That might seem small relative to the magnitude of India’s trade and of capital inflows into the country. But it is a figure that is rising. Estimated at $9.6 million in 2004-05, the figure jumped to $440.5 million in 20007-08 and $1,163.5 in 2010-11, around which level it hovered till 2014-15.
But since then it has risen sharply to $4,642.6 million in 2015-16, $8,170.7 million in 2016-17 and a projected$11,021.7 in 2017-18 (Chart 3).
The policy changes that allowed this spurt in legal forms of capital outflow were in turn triggered by the liberalisation of capital inflows. Interestingly, 2003-04 was the year since when India began receiving large foreign (fixed and portfolio) capital inflows, consequent to capital account liberalisation since the 1990s.
Aggregate inflows rose from a historical peak of $29.8 billion dollars in 2006-07 to $62.1 billion dollars in 2007-08, and has since remained far in excess of India’s current account financing requirements.
Along with this surge in capital inflows, foreign currency assets with the Reserve Bank of India rose sharply, because the surge forced the central bank to buy up the surplus foreign exchange entering the country, to prevent appreciation of the currency, since that would erode the competitiveness of India’s exports.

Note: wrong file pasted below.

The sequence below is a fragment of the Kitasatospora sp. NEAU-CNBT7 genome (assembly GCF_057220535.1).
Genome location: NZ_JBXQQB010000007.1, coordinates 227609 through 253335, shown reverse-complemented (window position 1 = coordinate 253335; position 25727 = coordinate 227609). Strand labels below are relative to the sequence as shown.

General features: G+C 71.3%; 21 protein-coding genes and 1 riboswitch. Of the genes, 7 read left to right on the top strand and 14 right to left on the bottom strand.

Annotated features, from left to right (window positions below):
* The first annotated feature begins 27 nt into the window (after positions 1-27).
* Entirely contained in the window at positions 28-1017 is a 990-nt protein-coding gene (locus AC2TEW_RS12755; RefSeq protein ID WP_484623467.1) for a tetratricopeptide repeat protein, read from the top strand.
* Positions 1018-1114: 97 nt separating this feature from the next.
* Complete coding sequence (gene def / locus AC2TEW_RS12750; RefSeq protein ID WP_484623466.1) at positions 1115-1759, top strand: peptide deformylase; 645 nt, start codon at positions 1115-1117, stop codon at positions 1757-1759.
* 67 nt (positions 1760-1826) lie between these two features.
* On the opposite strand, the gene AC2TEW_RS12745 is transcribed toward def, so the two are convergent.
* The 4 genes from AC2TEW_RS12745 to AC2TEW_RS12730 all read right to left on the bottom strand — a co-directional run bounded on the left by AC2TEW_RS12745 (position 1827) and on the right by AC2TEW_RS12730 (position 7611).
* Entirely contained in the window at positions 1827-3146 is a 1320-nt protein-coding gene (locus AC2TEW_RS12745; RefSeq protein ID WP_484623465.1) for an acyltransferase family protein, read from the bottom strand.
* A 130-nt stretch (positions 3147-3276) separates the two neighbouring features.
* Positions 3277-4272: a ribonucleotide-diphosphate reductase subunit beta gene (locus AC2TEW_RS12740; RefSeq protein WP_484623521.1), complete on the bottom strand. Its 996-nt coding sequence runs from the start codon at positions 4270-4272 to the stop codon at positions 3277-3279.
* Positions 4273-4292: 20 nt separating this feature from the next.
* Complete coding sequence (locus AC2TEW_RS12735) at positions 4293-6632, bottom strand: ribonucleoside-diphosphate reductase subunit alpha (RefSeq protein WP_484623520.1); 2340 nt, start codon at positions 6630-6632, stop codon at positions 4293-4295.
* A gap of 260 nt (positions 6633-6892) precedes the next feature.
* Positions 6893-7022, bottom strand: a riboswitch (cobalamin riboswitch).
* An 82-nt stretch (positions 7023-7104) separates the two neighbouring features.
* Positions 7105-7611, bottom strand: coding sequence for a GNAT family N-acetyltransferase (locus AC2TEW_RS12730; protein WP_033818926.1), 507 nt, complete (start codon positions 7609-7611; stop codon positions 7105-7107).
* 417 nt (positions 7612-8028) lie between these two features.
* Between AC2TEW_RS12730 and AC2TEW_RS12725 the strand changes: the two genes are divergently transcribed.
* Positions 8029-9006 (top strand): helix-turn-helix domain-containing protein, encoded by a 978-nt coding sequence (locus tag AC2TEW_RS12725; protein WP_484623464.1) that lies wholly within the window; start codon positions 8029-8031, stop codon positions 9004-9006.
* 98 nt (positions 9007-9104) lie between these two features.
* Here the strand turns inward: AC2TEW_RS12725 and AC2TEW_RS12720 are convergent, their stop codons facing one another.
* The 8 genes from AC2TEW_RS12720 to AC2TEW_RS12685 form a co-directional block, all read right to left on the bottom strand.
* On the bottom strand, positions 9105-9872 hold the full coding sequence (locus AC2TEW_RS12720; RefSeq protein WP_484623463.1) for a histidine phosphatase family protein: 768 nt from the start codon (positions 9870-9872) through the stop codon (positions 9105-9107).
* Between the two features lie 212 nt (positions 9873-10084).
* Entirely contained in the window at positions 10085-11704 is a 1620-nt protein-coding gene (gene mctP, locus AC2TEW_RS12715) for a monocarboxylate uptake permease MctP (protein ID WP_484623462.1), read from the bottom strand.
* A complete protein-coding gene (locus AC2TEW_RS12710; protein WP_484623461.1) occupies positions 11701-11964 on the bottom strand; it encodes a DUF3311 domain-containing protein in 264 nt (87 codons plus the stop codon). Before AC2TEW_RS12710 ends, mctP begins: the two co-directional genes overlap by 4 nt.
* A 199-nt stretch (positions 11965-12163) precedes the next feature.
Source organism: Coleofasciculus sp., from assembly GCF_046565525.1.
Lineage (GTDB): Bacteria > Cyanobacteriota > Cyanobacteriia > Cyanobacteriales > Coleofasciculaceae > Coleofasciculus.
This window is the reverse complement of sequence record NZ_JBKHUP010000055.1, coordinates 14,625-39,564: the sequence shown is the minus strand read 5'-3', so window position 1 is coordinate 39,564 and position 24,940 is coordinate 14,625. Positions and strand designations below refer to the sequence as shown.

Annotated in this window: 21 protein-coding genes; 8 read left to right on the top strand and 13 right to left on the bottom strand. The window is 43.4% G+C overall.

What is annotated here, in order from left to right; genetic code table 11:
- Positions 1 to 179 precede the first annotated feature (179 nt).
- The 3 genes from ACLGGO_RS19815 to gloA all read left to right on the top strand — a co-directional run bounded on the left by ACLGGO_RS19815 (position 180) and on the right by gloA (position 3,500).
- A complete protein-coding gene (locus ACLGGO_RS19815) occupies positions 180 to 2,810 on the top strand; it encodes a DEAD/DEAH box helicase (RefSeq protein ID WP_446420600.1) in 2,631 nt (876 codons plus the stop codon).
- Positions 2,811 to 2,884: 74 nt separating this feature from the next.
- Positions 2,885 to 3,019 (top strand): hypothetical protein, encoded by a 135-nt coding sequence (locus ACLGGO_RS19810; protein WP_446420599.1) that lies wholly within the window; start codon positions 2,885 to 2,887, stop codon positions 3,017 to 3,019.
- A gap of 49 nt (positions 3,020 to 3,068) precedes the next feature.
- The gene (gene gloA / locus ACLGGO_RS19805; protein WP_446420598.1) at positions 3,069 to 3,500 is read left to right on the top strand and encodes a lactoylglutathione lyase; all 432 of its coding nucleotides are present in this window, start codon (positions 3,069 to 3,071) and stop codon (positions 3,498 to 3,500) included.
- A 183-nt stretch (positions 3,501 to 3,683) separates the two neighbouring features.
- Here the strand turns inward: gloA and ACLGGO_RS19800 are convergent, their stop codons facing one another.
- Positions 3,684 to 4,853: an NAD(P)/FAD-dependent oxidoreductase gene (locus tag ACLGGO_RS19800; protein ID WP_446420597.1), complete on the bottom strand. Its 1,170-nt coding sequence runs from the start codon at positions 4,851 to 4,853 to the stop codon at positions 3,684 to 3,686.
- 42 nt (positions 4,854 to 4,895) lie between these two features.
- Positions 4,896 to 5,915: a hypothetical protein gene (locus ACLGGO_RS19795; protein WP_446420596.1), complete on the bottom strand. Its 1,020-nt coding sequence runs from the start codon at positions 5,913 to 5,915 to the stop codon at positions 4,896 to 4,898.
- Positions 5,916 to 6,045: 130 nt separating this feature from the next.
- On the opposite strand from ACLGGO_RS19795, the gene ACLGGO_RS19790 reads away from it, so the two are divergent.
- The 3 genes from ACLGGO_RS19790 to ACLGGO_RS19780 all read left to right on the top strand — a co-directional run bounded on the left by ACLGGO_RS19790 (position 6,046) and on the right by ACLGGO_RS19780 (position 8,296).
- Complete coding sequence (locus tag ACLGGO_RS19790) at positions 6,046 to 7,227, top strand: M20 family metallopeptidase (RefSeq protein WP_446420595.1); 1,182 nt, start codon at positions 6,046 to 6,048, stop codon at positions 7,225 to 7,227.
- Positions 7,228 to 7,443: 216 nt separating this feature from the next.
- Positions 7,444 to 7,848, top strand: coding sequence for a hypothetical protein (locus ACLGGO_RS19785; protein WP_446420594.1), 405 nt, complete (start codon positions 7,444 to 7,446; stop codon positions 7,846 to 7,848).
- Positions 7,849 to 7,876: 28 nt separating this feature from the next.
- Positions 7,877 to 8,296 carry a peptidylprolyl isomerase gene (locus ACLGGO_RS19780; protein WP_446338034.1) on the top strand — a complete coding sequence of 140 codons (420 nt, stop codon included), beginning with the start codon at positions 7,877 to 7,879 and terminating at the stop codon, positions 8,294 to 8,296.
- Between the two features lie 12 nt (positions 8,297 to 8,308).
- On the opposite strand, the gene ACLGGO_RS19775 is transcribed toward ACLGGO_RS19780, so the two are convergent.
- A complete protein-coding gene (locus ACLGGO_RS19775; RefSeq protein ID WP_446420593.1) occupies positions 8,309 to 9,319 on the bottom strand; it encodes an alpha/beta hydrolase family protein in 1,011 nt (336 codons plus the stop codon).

But in time the RBI was burdened with large foreign assets on its balance sheet, making it difficult to continue with the policy. The liberalisation of foreign exchange access for resident Indians was seen as one way of absorbing the large foreign exchange inflows.
However, there has been a shift in the main heads under which foreign exchange has been remitted out of the country. The four heads under which remittance outflows had increased the most between 2006-07 and 2010-11 were: investment in equity/debt (from $21 million to $266 million); gifts to close relatives (from $7 million to $243 million); maintenance of close relatives (from negligible amounts to $255 million); and purchase of immovable property (from $9 million to $66 million).
More recently, remittances have increased under the heads of travel, from $15.9 million in 2013-14 to $2,568 million in 2016-17, studies abroad, from $159.3 million in 2013-14 to $1.536.4 million in 2016-17, and maintenance of close relatives, from $173.9 million in 2013-14 to $2,169.5 million in 2016-17.
However, these variations in the heads under which expenditure of foreign exchange by residents occurs may only reflect the ease with which the transfers may be supported with the documentation that authorised dealers need to ask for. What the overall numbers reveal is a sudden increase in transfer of funds abroad.
Despite this spike, these remittances under the LRS are small relative to either capital inflows into the country or remittances to India by Indians working abroad. But the rising Indian appetite to transfer money abroad could reflect capital flight encouraged by policy.
This could prove to be a problem if economic uncertainty increases. Even if a tenth of the top one per cent of Indians enter the category of households that can mobilise the equivalent of $250,000 a year, the sum involved would be around $300 billion.
That is by no means small, even relative to India’s $400 billion reserve of foreign currency assets, since much of that reserve is built with capital that has the right to exit the country.